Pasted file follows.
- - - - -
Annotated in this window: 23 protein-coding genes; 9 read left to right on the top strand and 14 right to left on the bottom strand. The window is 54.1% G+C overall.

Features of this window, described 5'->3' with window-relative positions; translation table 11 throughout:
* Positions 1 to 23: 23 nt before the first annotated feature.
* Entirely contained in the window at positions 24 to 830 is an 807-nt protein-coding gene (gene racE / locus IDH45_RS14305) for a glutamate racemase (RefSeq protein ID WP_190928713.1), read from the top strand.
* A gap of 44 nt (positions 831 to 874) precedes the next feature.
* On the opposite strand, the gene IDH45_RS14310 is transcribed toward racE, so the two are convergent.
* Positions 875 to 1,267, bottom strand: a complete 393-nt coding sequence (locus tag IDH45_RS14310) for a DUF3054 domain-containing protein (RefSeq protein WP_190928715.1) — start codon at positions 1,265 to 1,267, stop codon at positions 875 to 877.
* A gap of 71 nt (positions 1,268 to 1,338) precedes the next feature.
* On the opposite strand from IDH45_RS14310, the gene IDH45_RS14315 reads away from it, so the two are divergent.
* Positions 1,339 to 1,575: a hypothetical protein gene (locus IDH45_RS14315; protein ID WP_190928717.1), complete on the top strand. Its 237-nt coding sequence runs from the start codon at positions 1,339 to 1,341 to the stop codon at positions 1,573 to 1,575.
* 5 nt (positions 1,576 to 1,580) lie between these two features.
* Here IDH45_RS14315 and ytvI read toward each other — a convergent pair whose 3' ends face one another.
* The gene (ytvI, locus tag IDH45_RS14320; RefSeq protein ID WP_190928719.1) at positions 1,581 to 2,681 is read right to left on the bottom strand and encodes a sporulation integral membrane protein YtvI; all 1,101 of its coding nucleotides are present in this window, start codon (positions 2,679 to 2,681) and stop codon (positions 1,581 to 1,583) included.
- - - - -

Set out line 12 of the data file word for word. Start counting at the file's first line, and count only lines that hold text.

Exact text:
* Here IDH45_RS14315 and ytvI read toward each other — a convergent pair whose 3' ends face one another.